Wailuku memorial for Queen Liliuokalani, 1917.


WAILUKU, Maui, Nov. 23.—Most interesting services were held on Sunday in memory of Queen Liliuokalani. At the Church of the Good Shepherd at the usual hour of service, Rev. J. Charles Villiers preached a most interesting sermon, speaking of the good life of the queen and what she had done for her people and for Hawaii. There was a large and most appreciative audience.

At the Kaahumanu church there was also an unusually large audience, many coming from Waikapu, and the Japanese church in Wailuku, in honor of the queen. Revs. L. B. Kaumeheiwa and Rowland B. Dodge spoke upon the queen’s life and how much it meant that after the changes that had come in the government here the queen should have done so much to welcome and assist all the people of Hawaii irrespective of nationality.

References to the queen were also made in the Kahului Union chuch and the Makawao Union church by the pastors, though no special memorial services were held.

On Sunday evening at the Wailuku Union church, Rev. W. B. Coale of Lahaina, preached a strong sermon upon  “The Divine Silence.” He was listened to by a most appreciative audience.

(Honolulu Star-Bulletin, 11/24/1917, p. 37)


Honolulu Star-Bulletin, Volume XXV, Number 7993, Page 37. November 24, 1917.

New Kaahumanu Church, 1835.


Wailuku, Maui, July 27, 1835.

O Tinker—Rejoice with us, at your former place, because our church is complete. It is an adobe structure—but it is good nonetheless. The length is fifteen fathoms in length. Seven fathoms in width. There are five entrances, and they are complete with doors and hinges. There are fifteen windows with shutters. The inside of the building is plastered.

After it was complete, we consecrated the building to Jehovah, the Father, the Son, and the Holy Spirit. On that day, the house was filled—everyone could not fit inside. This is how we went about it.

1. We beseeched for assistance in the work that day of Jehovah, the Father, the Son, and the Holy Spirit.

2. We read the words of God. II. Chronicles, chapter 6.

3. We sang, hymn 33.

4. We prayed.

5. We once again sang, hymn 52.

6. Words of God were explained. This is the passage. II Chronicles 6: 18. “But will God in very deed dwell with men on the earth?”

It is said,

1. God’s dwelling with man is amazing.

Because—He is a great God.—He is glorious—powerful—holy—he is good. His soul is immaculate—his thoughts are righteous—his deeds are correct. He is a jealous God, and he is loathe of vice.

And man is small—and weak—he is not good—his soul is unclean. He is rebellious. He is an enemy of God. How can God dwell with men on earth?

II. It is highly desired for God to dwell with man.

God dwelling with man will make man kind and truly righteous. This will make man able to keep the Sabbath—to live righteously in his house—to read correctly his words—and to pray righteously to him. Continue reading

William H. Bailey donates grand clock to Kaahumanu Church, 1884.

A Generous Gift.

On the 7th inst, Mr. W. H. Bailey formally presented to Kaahumanu Church of Wailuku, a valuable Seth Thomas Tower Clock for the tower that has lately been erected on that building. It is of the Hotchkiss patent, strikes the hours and runs eight days. The dial is six feet in diameter and can be seen from a long distance. While Rev. Keaweamahi was pastor of the church, the members were very zealous in collecting a fund to erect the tower, which Mr. Bailey was cognizant of, and to encourage them, promised to give them a clock when they had completed the tower. He has now fulfilled his promise, and the people of the town, as well as the church members, are happy in the possession of a good timepiece which repeats the hours through the day and night. The trustees of the church thanked Mr. Bailey on behalf of the church and of the community. Mr. Bailey replied that he felt under obligations to the people of Wailuku, and having lived most of his life there, remembered the old edifice which was now replaced by the handsome structure wherein they were assembled, and felt glad of an opportunity of adding to the comfort of his friends near home.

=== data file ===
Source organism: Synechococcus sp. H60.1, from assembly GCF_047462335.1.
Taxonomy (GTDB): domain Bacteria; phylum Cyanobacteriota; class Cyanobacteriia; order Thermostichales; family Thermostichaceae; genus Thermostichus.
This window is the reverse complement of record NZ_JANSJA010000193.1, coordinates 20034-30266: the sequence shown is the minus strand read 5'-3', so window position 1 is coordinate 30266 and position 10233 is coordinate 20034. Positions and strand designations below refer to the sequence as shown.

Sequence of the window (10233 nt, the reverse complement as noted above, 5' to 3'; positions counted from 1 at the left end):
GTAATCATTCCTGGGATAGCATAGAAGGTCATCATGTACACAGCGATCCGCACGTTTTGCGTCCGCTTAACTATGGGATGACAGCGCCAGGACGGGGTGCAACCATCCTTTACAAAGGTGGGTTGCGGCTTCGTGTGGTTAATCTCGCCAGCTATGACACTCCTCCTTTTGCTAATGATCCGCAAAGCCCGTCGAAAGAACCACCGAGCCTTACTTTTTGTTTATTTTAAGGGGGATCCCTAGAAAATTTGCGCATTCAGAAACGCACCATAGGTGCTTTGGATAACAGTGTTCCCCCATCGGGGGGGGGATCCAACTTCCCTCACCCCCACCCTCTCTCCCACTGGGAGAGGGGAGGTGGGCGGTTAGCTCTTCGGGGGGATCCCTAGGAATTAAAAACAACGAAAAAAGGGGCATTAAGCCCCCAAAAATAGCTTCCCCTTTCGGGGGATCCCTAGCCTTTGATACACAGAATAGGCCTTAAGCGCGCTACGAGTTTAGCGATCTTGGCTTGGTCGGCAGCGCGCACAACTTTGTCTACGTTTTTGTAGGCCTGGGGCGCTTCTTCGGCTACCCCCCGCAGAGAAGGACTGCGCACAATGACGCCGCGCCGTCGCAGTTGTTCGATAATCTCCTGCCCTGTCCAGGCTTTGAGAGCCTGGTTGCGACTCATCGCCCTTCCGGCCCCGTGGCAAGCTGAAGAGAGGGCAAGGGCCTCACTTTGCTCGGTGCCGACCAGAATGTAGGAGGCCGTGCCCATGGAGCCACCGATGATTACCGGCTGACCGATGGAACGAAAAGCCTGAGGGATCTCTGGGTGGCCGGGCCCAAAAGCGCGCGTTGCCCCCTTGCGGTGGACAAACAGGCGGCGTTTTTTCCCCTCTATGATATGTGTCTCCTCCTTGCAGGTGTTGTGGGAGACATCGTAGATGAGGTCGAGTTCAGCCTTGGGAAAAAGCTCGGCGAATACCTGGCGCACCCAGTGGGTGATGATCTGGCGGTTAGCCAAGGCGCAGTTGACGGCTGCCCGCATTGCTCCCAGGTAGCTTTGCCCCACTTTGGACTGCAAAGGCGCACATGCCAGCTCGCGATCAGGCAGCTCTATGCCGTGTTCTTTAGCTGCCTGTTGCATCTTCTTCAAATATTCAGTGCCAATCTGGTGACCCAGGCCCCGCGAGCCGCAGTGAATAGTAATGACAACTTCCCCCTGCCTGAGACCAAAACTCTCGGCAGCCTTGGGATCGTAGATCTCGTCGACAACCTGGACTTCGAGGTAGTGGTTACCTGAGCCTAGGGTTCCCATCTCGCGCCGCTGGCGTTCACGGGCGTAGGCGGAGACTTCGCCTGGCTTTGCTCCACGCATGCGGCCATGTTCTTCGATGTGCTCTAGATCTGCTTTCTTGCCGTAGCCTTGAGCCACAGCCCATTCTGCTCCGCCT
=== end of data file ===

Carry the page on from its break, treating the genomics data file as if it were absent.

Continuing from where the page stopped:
(Hawaiian Gazette, 9/10/1884, p. 8)

A Generous Gift.

Hawaiian Gazette, Volume XIX, Number 37, page 8. September 10, 1884.

Kaahumanu Church repairs, 1911 / 2015.


On Sunday, this past June 18th, after the cleaning and repainting nicely, and the repairing and patching up of all damaged places, the Kaahumanu Hawaiian Church in Wailuku was reconsecrated before a great crowd estimated to be about two hundred and fifty people who gathered there. The heads of the church who performed the services were the Rev. R. B. Dodge, the one who opened the dedication with a prayer. Rev. J. K. Kahoopii read a passage from the Bible, and Charles Wilcox, one of the members of the board of trustees [papa kahuwaiwai] read a short history about the church along with some information about the old meeting hall which was made of pili grass.

According to Dodge’s speech, the costs to rebuild the church reached $2,500, and the remainder that has not been paid off is $400.

W. E. K. Maikai was in charge of donations; and the total collected was $60.00. J. W. Kalua gave a speech of thanks to those who gave the monetary contributions, on behalf of the trustees.

Rev. I. D. Iaea gave the speech of dedication, and and as the congregation listened, the speech was well prepared and was very appropriate for the service that day for the congregation to hear with great awe. There was a choir arranged earlier by Moses Kauhimahu that sang the hymn of praise full of reverence and awe, and the service was let out with a prayer.

[It seems that the Kaahumanu Church once again needs assistance to do repairs! Check out the Save Kaahumanu Church Facebook page for more information.]

(Kuokoa, 6/30/1911, p. 8)


Ka Nupepa Kuokoa, Buke XLVII, Helu 26, Aoao 8. Iune 30, 1911.